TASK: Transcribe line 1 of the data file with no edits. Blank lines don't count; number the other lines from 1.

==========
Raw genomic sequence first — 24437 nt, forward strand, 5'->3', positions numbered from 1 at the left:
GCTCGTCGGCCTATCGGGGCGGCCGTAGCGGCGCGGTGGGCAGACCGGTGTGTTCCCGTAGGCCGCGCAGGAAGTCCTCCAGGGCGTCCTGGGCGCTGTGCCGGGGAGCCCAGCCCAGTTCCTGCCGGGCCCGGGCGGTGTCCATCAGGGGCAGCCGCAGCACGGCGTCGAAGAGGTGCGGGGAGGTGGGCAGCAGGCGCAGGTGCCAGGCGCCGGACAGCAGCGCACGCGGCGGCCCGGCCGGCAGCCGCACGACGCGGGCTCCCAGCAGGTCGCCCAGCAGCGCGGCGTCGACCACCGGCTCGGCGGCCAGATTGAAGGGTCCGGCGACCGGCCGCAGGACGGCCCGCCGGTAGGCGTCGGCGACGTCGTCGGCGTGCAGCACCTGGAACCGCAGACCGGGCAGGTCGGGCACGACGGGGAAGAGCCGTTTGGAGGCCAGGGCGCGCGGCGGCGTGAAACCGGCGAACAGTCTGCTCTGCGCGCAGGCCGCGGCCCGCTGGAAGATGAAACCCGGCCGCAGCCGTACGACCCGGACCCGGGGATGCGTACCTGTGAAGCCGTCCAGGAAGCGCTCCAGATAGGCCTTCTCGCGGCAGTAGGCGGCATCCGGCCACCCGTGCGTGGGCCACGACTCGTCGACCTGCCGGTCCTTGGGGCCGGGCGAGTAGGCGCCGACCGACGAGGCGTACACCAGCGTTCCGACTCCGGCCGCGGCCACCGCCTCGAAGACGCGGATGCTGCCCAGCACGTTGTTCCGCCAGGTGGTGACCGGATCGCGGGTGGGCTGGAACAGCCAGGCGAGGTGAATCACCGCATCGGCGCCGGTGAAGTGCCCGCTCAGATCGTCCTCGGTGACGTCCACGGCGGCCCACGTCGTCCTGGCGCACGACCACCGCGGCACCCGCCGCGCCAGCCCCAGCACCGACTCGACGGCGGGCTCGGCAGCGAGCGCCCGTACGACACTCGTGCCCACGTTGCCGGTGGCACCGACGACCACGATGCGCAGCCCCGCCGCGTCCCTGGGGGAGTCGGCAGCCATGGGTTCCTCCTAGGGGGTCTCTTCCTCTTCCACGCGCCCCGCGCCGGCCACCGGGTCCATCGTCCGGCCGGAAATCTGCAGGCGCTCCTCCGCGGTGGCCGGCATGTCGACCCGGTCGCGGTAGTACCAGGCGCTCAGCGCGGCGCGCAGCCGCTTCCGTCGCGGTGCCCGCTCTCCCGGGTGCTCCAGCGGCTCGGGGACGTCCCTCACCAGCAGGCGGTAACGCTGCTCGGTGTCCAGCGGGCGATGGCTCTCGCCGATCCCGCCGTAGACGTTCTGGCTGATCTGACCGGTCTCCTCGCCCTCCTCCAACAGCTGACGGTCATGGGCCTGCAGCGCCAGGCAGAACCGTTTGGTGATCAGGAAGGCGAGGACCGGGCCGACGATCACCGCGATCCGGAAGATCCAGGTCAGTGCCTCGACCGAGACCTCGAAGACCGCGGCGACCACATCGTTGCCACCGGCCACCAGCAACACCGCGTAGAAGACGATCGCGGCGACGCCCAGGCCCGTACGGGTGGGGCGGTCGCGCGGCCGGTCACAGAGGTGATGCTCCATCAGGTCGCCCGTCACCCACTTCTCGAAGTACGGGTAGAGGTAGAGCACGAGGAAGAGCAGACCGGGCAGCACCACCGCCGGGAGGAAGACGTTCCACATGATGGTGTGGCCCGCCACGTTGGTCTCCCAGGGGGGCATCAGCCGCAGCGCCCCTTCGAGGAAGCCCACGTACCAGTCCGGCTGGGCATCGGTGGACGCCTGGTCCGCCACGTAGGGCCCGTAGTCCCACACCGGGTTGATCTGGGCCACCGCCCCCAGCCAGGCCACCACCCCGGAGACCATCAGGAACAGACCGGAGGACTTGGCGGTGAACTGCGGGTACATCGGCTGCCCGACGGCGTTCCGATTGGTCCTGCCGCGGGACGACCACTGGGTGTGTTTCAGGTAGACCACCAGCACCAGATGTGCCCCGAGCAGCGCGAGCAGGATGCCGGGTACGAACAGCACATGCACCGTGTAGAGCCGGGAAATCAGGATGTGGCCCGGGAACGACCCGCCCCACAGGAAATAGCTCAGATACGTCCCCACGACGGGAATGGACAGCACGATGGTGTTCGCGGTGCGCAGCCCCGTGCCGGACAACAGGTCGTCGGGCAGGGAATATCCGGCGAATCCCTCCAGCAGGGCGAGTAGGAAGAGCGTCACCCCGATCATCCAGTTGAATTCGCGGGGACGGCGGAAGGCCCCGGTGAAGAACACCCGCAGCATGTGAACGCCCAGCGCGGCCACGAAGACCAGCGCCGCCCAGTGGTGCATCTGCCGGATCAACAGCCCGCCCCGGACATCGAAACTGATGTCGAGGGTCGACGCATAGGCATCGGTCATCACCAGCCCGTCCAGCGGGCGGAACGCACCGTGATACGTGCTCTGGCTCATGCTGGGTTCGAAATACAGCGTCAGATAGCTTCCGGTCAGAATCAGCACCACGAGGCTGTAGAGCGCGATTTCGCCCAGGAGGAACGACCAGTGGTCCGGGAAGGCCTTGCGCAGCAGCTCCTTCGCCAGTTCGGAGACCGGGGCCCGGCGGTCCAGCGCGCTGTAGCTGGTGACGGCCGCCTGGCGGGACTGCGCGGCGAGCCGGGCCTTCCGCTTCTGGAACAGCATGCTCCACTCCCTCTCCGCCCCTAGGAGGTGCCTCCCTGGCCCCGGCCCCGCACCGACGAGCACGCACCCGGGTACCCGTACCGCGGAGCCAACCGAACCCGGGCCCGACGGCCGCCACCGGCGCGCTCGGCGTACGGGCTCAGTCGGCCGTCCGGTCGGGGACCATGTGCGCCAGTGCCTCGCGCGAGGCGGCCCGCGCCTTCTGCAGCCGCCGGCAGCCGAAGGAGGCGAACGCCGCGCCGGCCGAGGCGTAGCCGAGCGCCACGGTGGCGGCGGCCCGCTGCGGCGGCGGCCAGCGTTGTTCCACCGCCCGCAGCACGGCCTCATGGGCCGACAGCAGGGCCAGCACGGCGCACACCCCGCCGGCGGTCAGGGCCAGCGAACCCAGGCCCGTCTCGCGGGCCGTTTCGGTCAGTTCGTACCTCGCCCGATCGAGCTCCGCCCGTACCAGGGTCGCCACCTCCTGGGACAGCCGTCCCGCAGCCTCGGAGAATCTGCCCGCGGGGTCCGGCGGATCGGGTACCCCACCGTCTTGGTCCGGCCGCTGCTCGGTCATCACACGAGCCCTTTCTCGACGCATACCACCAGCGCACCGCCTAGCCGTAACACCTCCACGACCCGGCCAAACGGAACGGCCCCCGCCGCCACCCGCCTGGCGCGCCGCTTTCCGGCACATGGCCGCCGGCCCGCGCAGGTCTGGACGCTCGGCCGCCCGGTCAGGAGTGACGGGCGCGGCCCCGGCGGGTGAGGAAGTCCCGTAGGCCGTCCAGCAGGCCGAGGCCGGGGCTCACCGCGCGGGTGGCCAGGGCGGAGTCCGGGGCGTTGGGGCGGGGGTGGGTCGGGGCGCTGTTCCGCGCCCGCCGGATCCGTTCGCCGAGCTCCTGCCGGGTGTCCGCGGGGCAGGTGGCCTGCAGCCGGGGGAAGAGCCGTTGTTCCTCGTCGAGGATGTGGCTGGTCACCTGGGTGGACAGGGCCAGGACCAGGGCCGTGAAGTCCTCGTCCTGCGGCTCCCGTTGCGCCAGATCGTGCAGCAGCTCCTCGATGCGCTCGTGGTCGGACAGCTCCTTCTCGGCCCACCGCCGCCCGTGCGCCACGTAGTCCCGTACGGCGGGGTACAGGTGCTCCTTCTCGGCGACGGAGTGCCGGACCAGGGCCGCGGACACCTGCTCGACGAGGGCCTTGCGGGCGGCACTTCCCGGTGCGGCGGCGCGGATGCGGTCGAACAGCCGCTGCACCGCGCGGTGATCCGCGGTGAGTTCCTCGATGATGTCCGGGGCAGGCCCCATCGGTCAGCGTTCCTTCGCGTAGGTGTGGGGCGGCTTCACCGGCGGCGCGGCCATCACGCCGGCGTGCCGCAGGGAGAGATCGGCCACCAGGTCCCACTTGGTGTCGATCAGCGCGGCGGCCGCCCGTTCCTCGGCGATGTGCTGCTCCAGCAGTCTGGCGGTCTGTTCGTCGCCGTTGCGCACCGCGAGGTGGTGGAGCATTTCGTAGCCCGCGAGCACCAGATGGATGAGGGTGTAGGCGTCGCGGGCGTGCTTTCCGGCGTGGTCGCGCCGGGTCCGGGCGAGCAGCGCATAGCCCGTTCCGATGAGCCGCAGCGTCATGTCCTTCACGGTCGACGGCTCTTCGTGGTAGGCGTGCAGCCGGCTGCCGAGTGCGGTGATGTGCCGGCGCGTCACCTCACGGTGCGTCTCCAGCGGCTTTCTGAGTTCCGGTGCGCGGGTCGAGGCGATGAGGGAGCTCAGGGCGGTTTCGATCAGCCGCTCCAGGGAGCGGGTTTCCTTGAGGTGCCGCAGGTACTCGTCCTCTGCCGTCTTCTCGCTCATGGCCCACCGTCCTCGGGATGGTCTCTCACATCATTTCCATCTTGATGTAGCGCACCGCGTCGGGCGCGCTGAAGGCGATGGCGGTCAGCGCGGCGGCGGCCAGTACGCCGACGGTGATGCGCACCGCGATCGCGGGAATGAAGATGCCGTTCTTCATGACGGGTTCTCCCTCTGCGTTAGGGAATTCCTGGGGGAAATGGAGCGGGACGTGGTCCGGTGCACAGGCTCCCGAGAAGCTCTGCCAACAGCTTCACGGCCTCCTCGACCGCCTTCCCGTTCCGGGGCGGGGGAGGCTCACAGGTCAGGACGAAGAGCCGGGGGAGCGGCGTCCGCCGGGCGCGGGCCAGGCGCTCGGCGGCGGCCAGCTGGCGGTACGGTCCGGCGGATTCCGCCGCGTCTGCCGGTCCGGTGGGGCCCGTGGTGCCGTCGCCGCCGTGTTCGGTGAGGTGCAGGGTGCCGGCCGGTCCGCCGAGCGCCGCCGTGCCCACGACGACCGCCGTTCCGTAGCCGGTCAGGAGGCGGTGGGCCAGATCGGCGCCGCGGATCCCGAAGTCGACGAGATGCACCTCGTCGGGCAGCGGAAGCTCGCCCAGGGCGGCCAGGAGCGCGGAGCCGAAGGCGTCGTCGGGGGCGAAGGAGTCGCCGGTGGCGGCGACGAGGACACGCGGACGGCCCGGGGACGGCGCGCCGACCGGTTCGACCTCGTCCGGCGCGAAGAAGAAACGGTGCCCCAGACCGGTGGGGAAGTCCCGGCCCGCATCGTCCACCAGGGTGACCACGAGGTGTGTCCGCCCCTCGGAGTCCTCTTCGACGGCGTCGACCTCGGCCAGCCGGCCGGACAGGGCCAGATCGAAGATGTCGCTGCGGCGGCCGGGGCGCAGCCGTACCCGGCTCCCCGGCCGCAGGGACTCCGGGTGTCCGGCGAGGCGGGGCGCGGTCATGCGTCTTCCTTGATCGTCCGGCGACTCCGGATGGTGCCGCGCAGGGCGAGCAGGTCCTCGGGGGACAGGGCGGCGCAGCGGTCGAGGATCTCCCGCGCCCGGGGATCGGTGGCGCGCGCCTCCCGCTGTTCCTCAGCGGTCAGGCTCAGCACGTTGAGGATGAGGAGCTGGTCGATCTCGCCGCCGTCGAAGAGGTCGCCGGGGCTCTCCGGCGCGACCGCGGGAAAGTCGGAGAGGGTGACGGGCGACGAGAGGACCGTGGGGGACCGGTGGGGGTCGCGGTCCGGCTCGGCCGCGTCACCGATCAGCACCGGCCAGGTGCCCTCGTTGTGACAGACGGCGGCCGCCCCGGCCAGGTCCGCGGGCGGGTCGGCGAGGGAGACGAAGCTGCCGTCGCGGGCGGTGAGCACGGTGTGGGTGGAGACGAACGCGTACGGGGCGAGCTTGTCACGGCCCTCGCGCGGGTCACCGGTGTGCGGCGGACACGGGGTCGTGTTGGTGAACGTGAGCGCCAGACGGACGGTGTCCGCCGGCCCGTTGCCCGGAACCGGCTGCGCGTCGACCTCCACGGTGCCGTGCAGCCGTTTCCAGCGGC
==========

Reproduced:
Raw genomic sequence first — 24437 nt, forward strand, 5'->3', positions numbered from 1 at the left: